Take a look at some of Friday's midday movers:» Read More
Stocks slumped with the Dow and S&P on track for their third-straight day of losses Friday as uncertainty over the passage of a Greek austerity plan in addition to worries over Italian banks overshadowed a better-than-expected durable goods report.
It started with Italy — Moody's said it was considering downgrading the creditworthiness of Italian banks.
Global regulators are poised to set tighter capital requirements for about 30 of the world’s biggest banks, to ensure the next financial crisis can be contained, the FT reports.
A group of the largest US banks and fund managers stepped up the pressure on Congress and the Obama administration to reach a deal to increase the country’s debt limit. The FT reports.
Congress and the president stayed up late on Friday, but struck a last-hour deal to avert a shutdown of the federal government. On that news, traders will be eyeing various infrastructure and defense stocks which could move a little during today’s trade.
Britain's top banks are set to need more capital and ring-fence retail banking to shield taxpayers from another crisis in the most radical industry shake-up for decades, which may prompt some banks to leave.
Sir John Vickers’ Independent Commission on Banking is to recommend the creation of separately capitalized UK retail banking operations, ringfenced within big bank holding companies, according to three people familiar with the process.
Banks are yet shrugging off a fear of commitment.
Markets will stay sensitive to any developments with Japan's unfolding nuclear crisis or from Middle East trouble spots, and that could once more weigh on risk assets.
Concerns about the increasing use of super-injunctions by the wealthy to bar reporting of their activities have been raised by an MP as it emerged that Sir Fred Goodwin, the former chief executive of Royal Bank of Scotland, has obtained one, the FT reports.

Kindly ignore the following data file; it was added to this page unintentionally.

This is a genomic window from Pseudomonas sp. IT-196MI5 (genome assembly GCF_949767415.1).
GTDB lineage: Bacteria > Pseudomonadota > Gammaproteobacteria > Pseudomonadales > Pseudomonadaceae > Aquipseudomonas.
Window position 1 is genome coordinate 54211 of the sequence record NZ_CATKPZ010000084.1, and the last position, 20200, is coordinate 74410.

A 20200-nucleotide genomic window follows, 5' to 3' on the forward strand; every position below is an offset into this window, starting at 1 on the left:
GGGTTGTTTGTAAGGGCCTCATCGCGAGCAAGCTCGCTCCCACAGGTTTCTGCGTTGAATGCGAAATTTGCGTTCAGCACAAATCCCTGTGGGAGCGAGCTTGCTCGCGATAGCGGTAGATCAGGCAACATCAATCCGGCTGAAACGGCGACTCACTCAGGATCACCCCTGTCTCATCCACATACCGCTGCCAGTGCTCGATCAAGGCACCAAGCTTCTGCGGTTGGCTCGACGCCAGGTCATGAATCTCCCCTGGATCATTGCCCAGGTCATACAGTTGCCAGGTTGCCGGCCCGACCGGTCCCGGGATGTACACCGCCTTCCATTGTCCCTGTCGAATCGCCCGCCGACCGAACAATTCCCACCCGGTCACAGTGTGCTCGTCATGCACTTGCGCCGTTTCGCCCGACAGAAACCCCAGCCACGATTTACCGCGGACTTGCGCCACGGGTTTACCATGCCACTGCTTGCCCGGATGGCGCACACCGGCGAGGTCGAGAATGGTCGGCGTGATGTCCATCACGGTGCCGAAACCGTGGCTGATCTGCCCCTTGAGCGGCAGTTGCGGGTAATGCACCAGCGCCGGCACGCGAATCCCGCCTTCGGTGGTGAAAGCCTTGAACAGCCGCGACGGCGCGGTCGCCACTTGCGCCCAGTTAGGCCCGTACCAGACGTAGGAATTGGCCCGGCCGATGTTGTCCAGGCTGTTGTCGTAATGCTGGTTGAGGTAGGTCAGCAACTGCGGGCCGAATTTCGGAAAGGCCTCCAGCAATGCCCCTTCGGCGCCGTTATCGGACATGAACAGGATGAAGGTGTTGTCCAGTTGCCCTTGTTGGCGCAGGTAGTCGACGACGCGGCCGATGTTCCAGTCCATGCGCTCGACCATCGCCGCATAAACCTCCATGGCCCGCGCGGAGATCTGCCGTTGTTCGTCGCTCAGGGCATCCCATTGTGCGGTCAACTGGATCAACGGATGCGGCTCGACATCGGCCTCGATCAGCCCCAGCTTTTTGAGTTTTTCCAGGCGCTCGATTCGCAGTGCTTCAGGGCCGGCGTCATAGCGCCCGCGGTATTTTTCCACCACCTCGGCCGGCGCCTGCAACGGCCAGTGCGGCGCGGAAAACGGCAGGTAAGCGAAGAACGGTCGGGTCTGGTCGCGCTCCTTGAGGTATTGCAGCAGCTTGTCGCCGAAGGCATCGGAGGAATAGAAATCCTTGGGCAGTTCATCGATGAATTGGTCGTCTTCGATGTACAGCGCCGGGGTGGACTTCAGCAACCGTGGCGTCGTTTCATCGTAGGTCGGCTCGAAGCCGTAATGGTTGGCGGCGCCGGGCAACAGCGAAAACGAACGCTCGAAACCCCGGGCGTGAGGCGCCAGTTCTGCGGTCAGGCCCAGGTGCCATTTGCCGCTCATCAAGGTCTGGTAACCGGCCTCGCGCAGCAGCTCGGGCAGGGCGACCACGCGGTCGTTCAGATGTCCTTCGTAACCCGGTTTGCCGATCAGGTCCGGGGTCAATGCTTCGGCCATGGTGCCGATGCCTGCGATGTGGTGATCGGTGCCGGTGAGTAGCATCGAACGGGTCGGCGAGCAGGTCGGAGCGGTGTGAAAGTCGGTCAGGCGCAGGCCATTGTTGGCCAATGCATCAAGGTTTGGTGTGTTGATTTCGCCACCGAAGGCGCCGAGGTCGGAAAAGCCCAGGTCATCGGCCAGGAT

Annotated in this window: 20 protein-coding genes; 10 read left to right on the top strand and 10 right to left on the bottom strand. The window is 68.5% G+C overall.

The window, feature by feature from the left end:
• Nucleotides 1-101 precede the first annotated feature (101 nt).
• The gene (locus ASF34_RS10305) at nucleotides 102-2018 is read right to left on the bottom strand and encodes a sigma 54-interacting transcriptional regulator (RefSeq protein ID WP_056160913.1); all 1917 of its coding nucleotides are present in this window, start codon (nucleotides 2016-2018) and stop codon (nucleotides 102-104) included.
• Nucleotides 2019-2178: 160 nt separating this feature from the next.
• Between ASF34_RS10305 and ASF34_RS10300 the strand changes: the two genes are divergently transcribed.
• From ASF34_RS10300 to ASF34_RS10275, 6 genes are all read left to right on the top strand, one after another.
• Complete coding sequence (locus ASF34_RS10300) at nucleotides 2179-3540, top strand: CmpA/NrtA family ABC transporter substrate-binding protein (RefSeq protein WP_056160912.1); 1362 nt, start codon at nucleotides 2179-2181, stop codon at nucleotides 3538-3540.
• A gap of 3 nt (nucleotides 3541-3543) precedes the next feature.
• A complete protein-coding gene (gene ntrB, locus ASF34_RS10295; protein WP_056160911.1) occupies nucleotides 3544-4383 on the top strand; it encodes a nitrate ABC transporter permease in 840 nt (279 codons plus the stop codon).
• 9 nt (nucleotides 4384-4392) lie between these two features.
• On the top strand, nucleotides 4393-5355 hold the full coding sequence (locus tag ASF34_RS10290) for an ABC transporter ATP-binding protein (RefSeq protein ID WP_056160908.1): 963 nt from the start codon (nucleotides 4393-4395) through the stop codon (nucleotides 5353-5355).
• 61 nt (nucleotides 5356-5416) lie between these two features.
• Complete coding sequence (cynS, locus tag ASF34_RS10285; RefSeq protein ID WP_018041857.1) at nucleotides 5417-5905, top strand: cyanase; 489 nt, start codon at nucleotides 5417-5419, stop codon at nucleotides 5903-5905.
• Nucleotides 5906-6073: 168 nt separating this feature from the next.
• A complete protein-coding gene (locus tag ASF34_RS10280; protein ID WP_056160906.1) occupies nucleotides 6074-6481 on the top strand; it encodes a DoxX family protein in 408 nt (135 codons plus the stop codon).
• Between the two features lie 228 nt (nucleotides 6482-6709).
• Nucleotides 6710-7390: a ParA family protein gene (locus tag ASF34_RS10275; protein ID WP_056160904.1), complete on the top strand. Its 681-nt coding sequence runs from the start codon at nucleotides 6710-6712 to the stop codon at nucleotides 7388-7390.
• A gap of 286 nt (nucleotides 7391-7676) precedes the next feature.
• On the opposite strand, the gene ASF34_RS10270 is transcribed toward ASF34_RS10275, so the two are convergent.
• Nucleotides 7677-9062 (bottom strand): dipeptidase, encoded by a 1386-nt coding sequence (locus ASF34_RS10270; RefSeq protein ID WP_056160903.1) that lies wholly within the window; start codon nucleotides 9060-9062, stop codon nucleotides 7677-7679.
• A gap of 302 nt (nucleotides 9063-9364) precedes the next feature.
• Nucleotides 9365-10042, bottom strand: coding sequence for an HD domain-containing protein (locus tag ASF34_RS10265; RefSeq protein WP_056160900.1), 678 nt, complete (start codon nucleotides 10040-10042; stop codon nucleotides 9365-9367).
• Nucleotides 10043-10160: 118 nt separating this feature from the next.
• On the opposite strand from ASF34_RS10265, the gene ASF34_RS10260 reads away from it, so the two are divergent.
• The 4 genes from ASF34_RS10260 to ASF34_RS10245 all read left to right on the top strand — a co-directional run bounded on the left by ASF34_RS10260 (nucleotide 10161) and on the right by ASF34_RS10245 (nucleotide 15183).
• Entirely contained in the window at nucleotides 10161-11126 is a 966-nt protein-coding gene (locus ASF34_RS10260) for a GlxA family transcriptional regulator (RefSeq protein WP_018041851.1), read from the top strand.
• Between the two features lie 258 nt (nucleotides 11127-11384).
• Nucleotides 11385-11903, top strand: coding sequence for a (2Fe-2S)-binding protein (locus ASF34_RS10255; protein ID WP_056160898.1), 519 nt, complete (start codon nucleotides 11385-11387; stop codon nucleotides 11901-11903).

Royal Bank of Scotland has awarded chief executive Stephen Hester £4.45 million of shares in a new long-term incentive package, bringing his total pay for 2010 at the state-backed bank to a maximum of £7.75 million.
In the last few weeks, a number of big banks have successfully bundled and sold new securities backed by commercial real estate loans. The NYT Reports.
Bob Diamond, the CEO of Barclays, told lawmakers on Wednesday the time for "remorse and apology" is over and attempted to convince politicians that "we need banks willing to take risks, to be confident and work with the private sector in the UK to create jobs and improve economic growth." Diamond said he wished the bonus issue could go away, and he might just get his wish.
Robert Diamond, the chief executive of Barclays Bank—and the highest-paid banker in the United Kingdom—took to the barricades to defend the right of bankers to be compensated with eye-popping sums.
Investors ran for the exits on Tuesday pushing the S&P sharply lower as overseas developments threatened to derail the very foundation of recent market strength.
A banker at RBS recently sent a scathing, anonymous letter to the British media: The letter is a rebuke of an IT culture at Royal Bank of Scotland that leaves employees with the sense that, in the author's words, "individual effort is never going to make any difference."
Dueling sentiments are tugging at President Obama as he is set to address the nation on CNBC Monday. One is that he’s been “too nice to Wall Street,” according to a CNBC poll; the other is that he’s anti-business, a consensus discussed on CNBC Monday.
Tuesday's retail sales and the NFIB small business survey could decide whether the September rally rolls on for another day.
There are nearly 50 trading venues. Customers can interact in all of them--making today's trading so complicated.
Reports that Microsoft may be planning a debt sale to pay dividends and buybacks makes perfect sense. Think of it this way: why not add leverage?